Freeland said other challenges that come with outsourcing laundry include third-party facilities losing a hotel’s linens, distance from the hotel and the facility and weather conditions affecting delivery time. On the flip side, benefits of outsourcing include a reduction of labor in the hotel and the liability of potential accidents, he said.
Short said most hotels like to be between the two-and-a-half- and three-par levels, but in an outsourcing situation it’s more costly to get daily delivery, so hotels should be between four- and five-par levels. Although there’s a lot more control over inventory in-house, owners are aware that general labor costs have risen.
Controlling labor, laundry costs, energy
Short said about 50% or more of laundry expenses goes toward labor. A key part of controlling some of that expense is cross-utilizing staff and job sharing.
“If you do the laundry—wash, dry and fold it—you potentially have downtime, and in that downtime you can maybe be running linen to (housekeepers),” he said.
Freeland said Concord is cross-utilizing staff now more than ever, especially in high-demand times. Some of his smaller properties rely on front-desk associates to help fold laundry in the evenings.
“It’s a total team effort these days,” he said.
Philipp said a lot of associates enjoy working in multiple departments because it helps keep monotony out of the workday.
As far as cutting costs on utilities and saving energy, Freeland said Concord’s in-house laundry facilities use cold water instead of hot. This results in a 40% savings on water, 50% energy savings and approximately a 20% reduction in linen replacement because cold water isn’t as hard on the linens.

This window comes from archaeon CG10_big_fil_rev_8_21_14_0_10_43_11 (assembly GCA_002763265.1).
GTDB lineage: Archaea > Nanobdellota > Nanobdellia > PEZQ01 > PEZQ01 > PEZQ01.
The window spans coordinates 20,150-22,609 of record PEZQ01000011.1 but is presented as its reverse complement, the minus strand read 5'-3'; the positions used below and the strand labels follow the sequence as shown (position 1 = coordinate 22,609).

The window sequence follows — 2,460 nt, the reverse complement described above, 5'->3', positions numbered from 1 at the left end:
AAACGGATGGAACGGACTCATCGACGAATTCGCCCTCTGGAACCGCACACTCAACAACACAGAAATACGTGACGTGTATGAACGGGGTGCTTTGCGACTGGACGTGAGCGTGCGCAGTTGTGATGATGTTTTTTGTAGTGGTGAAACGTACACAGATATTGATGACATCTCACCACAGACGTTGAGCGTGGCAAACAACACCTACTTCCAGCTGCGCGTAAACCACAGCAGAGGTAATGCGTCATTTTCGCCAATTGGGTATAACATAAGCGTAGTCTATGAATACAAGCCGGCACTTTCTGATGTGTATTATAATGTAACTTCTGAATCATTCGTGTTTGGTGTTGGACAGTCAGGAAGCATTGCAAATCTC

Philipp said products that don’t require hot water for cleaning are increasingly becoming more common and these products are typically powered solutions.
Ensuring chemical injectors on the machines are calibrated regularly is also important, Freeland said, as using too much chemicals becomes costly and damaging to linens.
At the Hilton San Diego Bayfront, which does all team member and linen laundry in-house and outsources guest laundry, Daniella Foster, senior director of corporate responsibility at Hilton, said in an email interview the brand’s requirements include tracking and measuring all environmental footprint and social impact through its LightStay program.
The DoubleTree Bloomington in Minneapolis replaced its commercial laundry machines with more efficient models that use 50% less water, resulting in savings of 1 million gallons of water per year, she added.
Hilton overall has saved more than 417 million gallons of water using water-efficient laundry and cleaning technologies, Foster said.
Freeland said his guests are now more conscious about saving energy and hotels are looking for ways to be more efficient. He said Concord is a big supporter of programs that brands have been rolling out that allow guests to opt out of housekeeping, which helps reduce the laundry load and labor.
“Sustainability is going to continue to be a focus for our company as well as for our partners,” he said.